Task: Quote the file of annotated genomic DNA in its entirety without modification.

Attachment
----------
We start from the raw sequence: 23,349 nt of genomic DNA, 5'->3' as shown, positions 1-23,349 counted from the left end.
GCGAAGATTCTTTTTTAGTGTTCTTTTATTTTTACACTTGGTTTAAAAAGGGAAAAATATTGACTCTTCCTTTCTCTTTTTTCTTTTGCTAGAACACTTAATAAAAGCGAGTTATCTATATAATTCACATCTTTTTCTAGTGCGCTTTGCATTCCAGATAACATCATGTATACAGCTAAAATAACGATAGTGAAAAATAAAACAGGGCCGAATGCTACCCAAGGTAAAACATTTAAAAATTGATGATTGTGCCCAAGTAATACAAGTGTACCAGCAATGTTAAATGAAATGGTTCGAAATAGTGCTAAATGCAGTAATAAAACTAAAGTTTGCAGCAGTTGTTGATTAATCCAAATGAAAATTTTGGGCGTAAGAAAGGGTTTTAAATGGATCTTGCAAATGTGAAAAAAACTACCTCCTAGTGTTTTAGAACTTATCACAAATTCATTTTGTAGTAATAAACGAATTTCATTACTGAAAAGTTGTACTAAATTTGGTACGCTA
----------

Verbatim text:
We start from the raw sequence: 23,349 nt of genomic DNA, 5'->3' as shown, positions 1-23,349 counted from the left end.
GCGAAGATTCTTTTTTAGTGTTCTTTTATTTTTACACTTGGTTTAAAAAGGGAAAAATATTGACTCTTCCTTTCTCTTTTTTCTTTTGCTAGAACACTTAATAAAAGCGAGTTATCTATATAATTCACATCTTTTTCTAGTGCGCTTTGCATTCCAGATAACATCATGTATACAGCTAAAATAACGATAGTGAAAAATAAAACAGGGCCGAATGCTACCCAAGGTAAAACATTTAAAAATTGATGATTGTGCCCAAGTAATACAAGTGTACCAGCAATGTTAAATGAAATGGTTCGAAATAGTGCTAAATGCAGTAATAAAACTAAAGTTTGCAGCAGTTGTTGATTAATCCAAATGAAAATTTTGGGCGTAAGAAAGGGTTTTAAATGGATCTTGCAAATGTGAAAAAAACTACCTCCTAGTGTTTTAGAACTTATCACAAATTCATTTTGTAGTAATAAACGAATTTCATTACTGAAAAGTTGTACTAAATTTGGTACGCTA